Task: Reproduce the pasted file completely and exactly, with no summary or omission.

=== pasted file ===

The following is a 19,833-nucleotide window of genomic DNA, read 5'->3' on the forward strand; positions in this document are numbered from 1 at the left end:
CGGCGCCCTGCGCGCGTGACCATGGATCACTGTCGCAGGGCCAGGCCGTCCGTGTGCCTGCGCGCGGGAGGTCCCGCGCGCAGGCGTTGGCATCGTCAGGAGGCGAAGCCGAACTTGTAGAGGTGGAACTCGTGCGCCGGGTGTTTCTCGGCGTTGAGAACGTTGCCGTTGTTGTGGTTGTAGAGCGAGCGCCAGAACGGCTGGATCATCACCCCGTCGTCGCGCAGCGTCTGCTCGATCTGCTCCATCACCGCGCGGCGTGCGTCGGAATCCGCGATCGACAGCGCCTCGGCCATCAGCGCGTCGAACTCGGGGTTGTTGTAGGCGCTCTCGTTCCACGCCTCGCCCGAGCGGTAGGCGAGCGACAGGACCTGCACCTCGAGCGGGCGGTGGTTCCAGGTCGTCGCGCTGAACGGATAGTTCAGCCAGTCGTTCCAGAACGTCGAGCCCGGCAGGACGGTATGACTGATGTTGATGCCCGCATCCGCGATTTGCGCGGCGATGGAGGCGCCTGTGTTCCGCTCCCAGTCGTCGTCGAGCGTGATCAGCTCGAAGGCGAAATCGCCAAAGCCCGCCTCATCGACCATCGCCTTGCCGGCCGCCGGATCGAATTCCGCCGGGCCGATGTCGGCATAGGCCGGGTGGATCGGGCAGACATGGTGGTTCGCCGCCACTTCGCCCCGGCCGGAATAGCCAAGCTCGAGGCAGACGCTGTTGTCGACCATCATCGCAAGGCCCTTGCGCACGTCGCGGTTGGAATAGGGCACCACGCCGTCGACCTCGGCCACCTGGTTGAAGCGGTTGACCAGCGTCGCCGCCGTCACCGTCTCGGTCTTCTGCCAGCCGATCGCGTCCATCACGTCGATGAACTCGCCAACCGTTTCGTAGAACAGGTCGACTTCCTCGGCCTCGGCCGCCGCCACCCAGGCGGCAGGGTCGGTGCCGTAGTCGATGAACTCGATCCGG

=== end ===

The following is a 19,833-nucleotide window of genomic DNA, read 5'->3' on the forward strand; positions in this document are numbered from 1 at the left end:
CGGCGCCCTGCGCGCGTGACCATGGATCACTGTCGCAGGGCCAGGCCGTCCGTGTGCCTGCGCGCGGGAGGTCCCGCGCGCAGGCGTTGGCATCGTCAGGAGGCGAAGCCGAACTTGTAGAGGTGGAACTCGTGCGCCGGGTGTTTCTCGGCGTTGAGAACGTTGCCGTTGTTGTGGTTGTAGAGCGAGCGCCAGAACGGCTGGATCATCACCCCGTCGTCGCGCAGCGTCTGCTCGATCTGCTCCATCACCGCGCGGCGTGCGTCGGAATCCGCGATCGACAGCGCCTCGGCCATCAGCGCGTCGAACTCGGGGTTGTTGTAGGCGCTCTCGTTCCACGCCTCGCCCGAGCGGTAGGCGAGCGACAGGACCTGCACCTCGAGCGGGCGGTGGTTCCAGGTCGTCGCGCTGAACGGATAGTTCAGCCAGTCGTTCCAGAACGTCGAGCCCGGCAGGACGGTATGACTGATGTTGATGCCCGCATCCGCGATTTGCGCGGCGATGGAGGCGCCTGTGTTCCGCTCCCAGTCGTCGTCGAGCGTGATCAGCTCGAAGGCGAAATCGCCAAAGCCCGCCTCATCGACCATCGCCTTGCCGGCCGCCGGATCGAATTCCGCCGGGCCGATGTCGGCATAGGCCGGGTGGATCGGGCAGACATGGTGGTTCGCCGCCACTTCGCCCCGGCCGGAATAGCCAAGCTCGAGGCAGACGCTGTTGTCGACCATCATCGCAAGGCCCTTGCGCACGTCGCGGTTGGAATAGGGCACCACGCCGTCGACCTCGGCCACCTGGTTGAAGCGGTTGACCAGCGTCGCCGCCGTCACCGTCTCGGTCTTCTGCCAGCCGATCGCGTCCATCACGTCGATGAACTCGCCAACCGTTTCGTAGAACAGGTCGACTTCCTCGGCCTCGGCCGCCGCCACCCAGGCGGCAGGGTCGGTGCCGTAGTCGATGAACTCGATCCGG